Baker discusses pain, solace, and her critically-hailed debut album, ‘Sprained Ankle’
STORY WRITTEN BY DUTCH GODSHALK
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Julien Baker is having, as she calls it, “one of those dorky existential moments.”
Over the phone recently, the indie-rock artist is musing on the profound vastness of the known universe. It’s something she confronts in her new song, “Distant Solar Systems,” a dreamy, lullaby-like meditation on Earth and outer space — and the impossible smallness of mankind.
“As microscopic as the human life is — in comparison to the Milky Way and the myriad galaxies beyond that — within a person is this collection of joy and suffering that is just overwhelmingly large. You can’t even wrap your mind around it,” she says. “Every time I talk to a person, I am talking to, as Walt Whitman would put it, ‘the cosmos within a person.’”
After this last bit, she pauses, and then laughs. “I know,” she says. “I sound like I’m sitting cross-legged at a festival, after I’ve just done mushrooms. But I swear to you, I’m stone-cold sober, and these are the thoughts I have all the time!”
It’s a Tuesday afternoon in early April, and Baker, whose critically-hailed debut record “Sprained Ankle” was recently re-released by Matador Records, is driving around Nashville, Tenn., with perhaps a bit too much caffeine in her.
“I’m kind of shy, which of course you wouldn’t know because I run my mouth all the time,” she says. “I overcome social anxiety by being overly talkative, in an effort to eschew awkward moments, by filling them up with words.”
We’ve been on the phone for about 20 minutes, and the conversation so far has been surprisingly cheerful, which is only surprising if you consider that Baker has a reputation for writing heartrendingly raw and emotional music.
“Sprained Ankle,” which she recorded in just two days toward the end of 2014, comprises songs about substance abuse, self-destruction and heartbreak; they’re ruminations on pain both physical and emotional. If it weren’t for their elegance, and their ethereal dreaminess, the songs might be too sorrowful to even listen to.
In “Sprained Ankle’s” title track, Baker sings, “I wish I could write songs about anything other than death,” a tongue-in-cheek reference to her own fascination with the macabre. Listening to Baker, one gets the sense that she, at only 22 years old, has already lived a lifetime.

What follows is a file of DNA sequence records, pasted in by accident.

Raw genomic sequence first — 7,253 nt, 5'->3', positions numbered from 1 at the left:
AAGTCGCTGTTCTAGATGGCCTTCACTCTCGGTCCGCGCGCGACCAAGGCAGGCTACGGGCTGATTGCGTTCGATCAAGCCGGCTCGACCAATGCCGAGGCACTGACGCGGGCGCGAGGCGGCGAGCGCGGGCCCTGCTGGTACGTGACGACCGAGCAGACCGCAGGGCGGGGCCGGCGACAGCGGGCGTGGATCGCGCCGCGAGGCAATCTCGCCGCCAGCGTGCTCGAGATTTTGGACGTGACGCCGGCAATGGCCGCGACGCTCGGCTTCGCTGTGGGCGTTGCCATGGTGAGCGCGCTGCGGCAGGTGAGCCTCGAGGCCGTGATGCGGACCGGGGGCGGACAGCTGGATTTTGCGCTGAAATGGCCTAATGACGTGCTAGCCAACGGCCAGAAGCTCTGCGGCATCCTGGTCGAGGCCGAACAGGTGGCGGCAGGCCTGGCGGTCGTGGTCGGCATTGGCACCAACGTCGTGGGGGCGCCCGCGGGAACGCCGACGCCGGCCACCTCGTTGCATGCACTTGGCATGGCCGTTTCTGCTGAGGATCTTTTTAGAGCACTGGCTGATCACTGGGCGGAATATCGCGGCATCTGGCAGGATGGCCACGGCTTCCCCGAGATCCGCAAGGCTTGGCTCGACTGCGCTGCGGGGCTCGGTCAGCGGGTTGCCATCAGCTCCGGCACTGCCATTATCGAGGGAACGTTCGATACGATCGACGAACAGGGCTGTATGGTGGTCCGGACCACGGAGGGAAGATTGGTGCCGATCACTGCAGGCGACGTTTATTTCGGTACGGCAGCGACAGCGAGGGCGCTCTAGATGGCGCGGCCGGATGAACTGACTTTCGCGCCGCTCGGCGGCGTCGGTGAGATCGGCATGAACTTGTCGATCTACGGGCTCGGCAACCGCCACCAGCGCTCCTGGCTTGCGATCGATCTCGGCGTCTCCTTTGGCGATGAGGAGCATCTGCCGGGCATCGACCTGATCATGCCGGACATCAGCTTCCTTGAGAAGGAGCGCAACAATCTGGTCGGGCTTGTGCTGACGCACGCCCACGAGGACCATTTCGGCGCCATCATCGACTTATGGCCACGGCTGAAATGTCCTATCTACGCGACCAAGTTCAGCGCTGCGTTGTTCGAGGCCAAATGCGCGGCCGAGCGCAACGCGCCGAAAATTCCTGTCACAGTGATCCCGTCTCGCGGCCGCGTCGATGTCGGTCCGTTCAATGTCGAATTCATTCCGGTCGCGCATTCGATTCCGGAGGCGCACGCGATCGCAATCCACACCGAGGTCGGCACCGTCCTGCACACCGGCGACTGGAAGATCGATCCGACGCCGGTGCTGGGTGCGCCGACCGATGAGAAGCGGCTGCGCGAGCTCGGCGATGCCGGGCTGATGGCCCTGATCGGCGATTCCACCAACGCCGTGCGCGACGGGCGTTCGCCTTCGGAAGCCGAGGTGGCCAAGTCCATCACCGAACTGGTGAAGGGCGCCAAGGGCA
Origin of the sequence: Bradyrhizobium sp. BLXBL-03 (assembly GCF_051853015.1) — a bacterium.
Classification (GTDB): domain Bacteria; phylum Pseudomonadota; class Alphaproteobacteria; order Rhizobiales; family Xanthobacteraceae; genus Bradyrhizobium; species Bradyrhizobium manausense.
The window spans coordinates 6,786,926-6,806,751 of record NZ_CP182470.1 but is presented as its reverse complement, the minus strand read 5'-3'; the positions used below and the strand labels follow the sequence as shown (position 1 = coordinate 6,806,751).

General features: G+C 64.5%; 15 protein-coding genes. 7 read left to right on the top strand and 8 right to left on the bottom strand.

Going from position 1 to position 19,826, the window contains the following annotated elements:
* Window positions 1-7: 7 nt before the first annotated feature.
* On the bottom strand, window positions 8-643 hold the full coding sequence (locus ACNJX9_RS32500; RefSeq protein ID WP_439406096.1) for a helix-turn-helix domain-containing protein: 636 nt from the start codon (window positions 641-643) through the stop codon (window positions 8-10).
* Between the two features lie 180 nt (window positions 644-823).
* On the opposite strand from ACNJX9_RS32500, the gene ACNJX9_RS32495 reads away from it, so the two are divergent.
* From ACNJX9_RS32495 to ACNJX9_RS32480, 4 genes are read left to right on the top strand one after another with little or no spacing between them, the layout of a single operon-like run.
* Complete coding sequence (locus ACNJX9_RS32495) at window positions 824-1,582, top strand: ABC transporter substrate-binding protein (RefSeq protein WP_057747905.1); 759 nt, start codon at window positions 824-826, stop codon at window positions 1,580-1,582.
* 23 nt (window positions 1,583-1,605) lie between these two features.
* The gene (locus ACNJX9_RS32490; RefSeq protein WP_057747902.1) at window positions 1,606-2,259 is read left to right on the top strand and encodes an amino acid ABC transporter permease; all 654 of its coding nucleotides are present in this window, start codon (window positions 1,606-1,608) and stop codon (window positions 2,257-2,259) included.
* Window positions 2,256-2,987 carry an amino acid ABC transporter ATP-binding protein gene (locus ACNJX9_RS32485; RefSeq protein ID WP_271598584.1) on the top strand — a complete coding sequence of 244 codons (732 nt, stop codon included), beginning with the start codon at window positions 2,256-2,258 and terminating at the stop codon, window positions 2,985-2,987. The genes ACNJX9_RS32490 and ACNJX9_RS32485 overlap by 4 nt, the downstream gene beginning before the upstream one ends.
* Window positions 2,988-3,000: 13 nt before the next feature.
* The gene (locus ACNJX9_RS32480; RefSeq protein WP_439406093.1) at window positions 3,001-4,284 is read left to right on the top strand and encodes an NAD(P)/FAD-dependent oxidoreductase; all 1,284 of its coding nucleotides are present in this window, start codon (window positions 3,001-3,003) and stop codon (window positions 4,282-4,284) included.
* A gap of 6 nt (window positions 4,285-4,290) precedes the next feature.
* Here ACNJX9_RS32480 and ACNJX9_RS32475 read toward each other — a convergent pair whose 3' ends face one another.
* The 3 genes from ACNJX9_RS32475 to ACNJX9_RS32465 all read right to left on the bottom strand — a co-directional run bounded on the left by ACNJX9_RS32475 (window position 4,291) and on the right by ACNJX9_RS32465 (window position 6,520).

Keeping that in mind, she says one of the challenges inherent to her brand of confessional songwriting is finding a way to employ sadness and trauma without coming off as maudlin.
“There’s a difference between honoring your feelings — and recognizing that they’re valid — and wallowing,” Baker says. “I’m always afraid that a song will come off as self-involved, with no hope. And the way I abate that anxiety about people thinking I’m just this wallowing sad-sack, is by saying little things at shows.
“I’m just like, ‘Look, this song is about finding a reason to be glad about some of the worst things that ever happened to me, because I get to stand in front of you guys, the audience, and share something with you. If these awful things hadn’t happened to me, I wouldn’t be here and finding solace.’”
Since recording her debut, and laying bare many of her darkest thoughts, Baker has found an ever-growing, and perhaps even unlikely, groundswell of admirers. What’s interesting is, during this two-year blast with success — and maybe because of it — the artist has stopped identifying with many of the lyrics on “Sprained Ankle.”
Of the song “Good News,” for example, Baker says, “I didn’t like how I found myself (at concerts) every night screaming about how I ‘ruin everything.’ Because I no longer believe that that’s true. Unfortunately, everyone will feel at some point that they ruined something, and they’ll feel self-deprecating. But I don’t want people to relate to that. I want them to find solace in it, but then understand it’s a fallacy. You don’t ruin everything.”
Baker’s also found value and healing in simply talking about the subject matter she confronts in her music — subject matter like recovering from drug abuse, or rediscovering her faith, or growing up queer in the American South. “If I say things like, ‘I want to destigmatize conversations about faith, about queerness, about recovery from drug abuse, then I have to be the one who is OK with talking about those things,” she says.
Even interviews like the one we’re doing right now hold value for Baker, beyond the obvious concert publicity.
“I don’t think I realized how I felt subconsciously about the subject matter on the record until I had to talk about it (in interviews) and decide how I was going to go about that narrative,” she says. “It’s like a forced reflection that has honestly been as therapeutic as (songwriting).”
But, in truth, all this serious conversation — about sad songs, trauma, and recovery — amounts to mere moments in our interview. Soon enough, we’re back to off-the-wall chats about distant solar systems, and Marvel’s “Daredevil,” and how Baker feels she has the personality of a Vulcan from “Star Trek.”
We’re joking and swapping stories. We’re nerding out.
The major take away here is: Julien Baker’s music might make you want to cry, but if you ever get the chance to talk to her, she’s probably going to make you laugh. A lot.